With racing cancelled for the day, I headed to the beach and played tourist.
As predicted, the morning greeted us with a shimmering sea of glass as we pulled out of our condo driveway on the south side of Key West. We headed down to the boat to listen up for the 10:00 a.m. radio announcement as to whether we were postponed or not. There was a feeling in the air it could be a beach day.
Loick Peyron and his Banque Populaire team arrive in Brest, France, after breaking the Jules Verne record with a 45-day circumnavigation.
Circumnavigating the globe in 45 days is just a taste of what's to come in the world of offshore multihulls, says Banque Populaire's Loick Peyron.
Earlier this month, Loick Peyron and his 13-member crew completed a 45-day, round-the-world sprint aboard the 130-foot trimaran Banque Populaire V to earn the Jules Verne trophy. Since then, Peyron and crew have been the center of media attention in France. Primetime newscasts here show BPV arriving in Brest, where more than 1,000 spectators braved the winter weather just to catch a glimpse of Peyron and company. It was as if the crowd was gathered at the Cannes Film Festival, trying to steal a peak at Johnny Depp or Penelope Cruz.
In the Farr 400 class, Nick Turney's team works out boathandling issues on Day 2, and gets ready to fight it out in the light breeze that's forecasted for tomorrow.
Well Day 2 is in the books, and it wasn't as exciting of a day as yesterday was, but one of the most beautiful days of sailing I have had in a long time. We got in three great races, and were greeted by beers and snacks at the dock provided by Farr Yachts and Sailing World.
Despite some embarrasing moments aboard the J/80 Rumor, at least we didn't lose the regatta on Day 1.
There is one thing that close one-design racing will always remind you—teamwork rules.
Day 1 at Key West was okay for us aboard the Rumor. Although we didn't have a stellar day, we kept our mistakes at a manageable level of destruction. There is one phrase often repeated amongst my family: “You don’t have to win on the first day, just don’t lose the regatta on Day 1.” This is something that definitely held true for the Rumor today.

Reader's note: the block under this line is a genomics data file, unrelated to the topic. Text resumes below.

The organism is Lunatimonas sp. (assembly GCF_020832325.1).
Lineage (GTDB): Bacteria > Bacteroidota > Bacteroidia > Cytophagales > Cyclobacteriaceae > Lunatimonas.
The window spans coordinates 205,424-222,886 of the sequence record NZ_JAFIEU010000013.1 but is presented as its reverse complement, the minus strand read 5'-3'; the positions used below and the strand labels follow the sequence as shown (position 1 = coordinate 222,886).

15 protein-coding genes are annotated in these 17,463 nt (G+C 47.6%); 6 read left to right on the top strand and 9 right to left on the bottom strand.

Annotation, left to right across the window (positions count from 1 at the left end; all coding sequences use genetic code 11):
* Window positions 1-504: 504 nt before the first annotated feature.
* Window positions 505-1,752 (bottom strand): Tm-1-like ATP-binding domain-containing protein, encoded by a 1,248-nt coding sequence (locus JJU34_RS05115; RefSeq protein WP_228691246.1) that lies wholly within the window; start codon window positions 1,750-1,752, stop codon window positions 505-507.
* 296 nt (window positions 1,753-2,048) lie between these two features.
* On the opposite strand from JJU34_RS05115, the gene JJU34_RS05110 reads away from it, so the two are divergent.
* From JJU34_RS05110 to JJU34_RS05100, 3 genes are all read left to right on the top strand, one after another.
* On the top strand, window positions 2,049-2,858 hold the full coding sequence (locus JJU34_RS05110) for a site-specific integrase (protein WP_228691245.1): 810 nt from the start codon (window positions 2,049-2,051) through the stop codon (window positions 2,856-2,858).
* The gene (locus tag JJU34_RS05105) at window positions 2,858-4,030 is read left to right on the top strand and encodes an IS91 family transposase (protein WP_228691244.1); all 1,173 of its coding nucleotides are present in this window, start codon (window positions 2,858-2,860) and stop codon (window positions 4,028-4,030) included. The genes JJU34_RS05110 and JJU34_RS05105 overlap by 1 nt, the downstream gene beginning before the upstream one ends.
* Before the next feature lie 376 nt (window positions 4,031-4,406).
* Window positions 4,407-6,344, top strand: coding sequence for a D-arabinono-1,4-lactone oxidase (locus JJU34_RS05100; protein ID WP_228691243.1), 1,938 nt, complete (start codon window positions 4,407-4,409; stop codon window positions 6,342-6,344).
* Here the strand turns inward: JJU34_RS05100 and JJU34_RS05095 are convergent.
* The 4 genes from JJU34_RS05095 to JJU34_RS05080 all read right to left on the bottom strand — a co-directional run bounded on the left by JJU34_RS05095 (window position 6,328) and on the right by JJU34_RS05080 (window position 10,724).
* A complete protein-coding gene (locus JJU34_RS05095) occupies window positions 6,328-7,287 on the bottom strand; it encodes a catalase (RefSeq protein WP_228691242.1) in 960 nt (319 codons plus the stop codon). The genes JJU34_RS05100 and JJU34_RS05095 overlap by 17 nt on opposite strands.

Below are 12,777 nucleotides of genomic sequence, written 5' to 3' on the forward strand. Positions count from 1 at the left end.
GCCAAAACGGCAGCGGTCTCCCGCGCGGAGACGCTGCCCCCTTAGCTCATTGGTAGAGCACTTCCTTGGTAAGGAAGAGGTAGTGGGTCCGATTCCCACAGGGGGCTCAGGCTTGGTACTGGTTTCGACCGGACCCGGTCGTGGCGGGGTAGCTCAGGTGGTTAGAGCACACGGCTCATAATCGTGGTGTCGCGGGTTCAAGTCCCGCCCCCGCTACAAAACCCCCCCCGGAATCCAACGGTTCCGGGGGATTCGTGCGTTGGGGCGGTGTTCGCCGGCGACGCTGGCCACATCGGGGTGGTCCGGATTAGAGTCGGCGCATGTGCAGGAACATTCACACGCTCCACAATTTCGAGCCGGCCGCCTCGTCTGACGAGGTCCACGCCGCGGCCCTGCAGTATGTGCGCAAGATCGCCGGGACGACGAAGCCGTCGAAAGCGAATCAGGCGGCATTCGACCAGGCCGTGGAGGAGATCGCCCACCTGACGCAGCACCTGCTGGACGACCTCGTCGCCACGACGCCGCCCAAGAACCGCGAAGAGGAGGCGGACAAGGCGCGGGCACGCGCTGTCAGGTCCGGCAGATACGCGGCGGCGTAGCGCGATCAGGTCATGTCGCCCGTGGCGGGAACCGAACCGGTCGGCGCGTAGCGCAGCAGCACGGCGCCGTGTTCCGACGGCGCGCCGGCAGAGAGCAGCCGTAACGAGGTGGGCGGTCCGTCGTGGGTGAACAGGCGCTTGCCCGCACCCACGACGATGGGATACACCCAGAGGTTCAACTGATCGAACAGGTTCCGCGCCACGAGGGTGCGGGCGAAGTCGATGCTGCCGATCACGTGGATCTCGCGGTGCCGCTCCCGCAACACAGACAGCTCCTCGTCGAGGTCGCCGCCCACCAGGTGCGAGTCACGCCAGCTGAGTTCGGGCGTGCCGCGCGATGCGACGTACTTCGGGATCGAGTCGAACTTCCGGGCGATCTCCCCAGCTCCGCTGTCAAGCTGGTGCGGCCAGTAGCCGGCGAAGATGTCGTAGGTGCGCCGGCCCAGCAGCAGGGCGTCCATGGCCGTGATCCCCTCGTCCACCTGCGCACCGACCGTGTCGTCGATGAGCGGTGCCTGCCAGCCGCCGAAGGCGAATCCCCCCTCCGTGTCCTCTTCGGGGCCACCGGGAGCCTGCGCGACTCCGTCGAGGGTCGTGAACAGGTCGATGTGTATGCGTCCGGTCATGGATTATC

Big breeze greets the three boats competing in the Mini Max class. Peter Isler reports back from Shockwave.
Racing began with a bang today for us on the big boat course. Luckily we’ve been practicing in some big breeze the last few days because Key West served up some more smoke in the second race, when we enjoyed great racing in 22-knot winds that had built from about 18 knots in the first race.
Terry Hutchinson reports back after Quantum Racing nabs two bullets on the first day of racing in Key West.
We had champagne sailing conditions today in Key West. Seventeen to 23 knots greeted the fleet in Division 1 today, and in the IRC 2 class, we have eight 52-footers doing battle. It was absolutely fantastic sailing, and dare I say one of the better days that I have experienced in the last 17 Key West Race Weeks that I have participated.
Onboard Warpath, Mark Towillputs a couple of difficult races behind him and gets ready for the next day of racing.
The conditions in Key West could not have been better for racing—18-22 knots of breeze, big waves, blue skies, and warm water. Onboard Warpath, a mix of bad luck and unforced errors forced us to play catch up more than we would have preferred.
Nick Turney's team aboard the Farr 400 Spaceman Spiff wraps up their boatwork and gets ready for the racing.
It has been a very interesting few days of practicing down here in Key West. We have had fantastic breeze, and lots to work on. All five Farr 400s have made it to Key West, and we saw four of them out sailing today. For our team on Spaceman Spiff, it has been one project after another. All new boats have their issues, and we have been spending the past three days sailing for a few hours, and then spending the rest of the day going through our work list.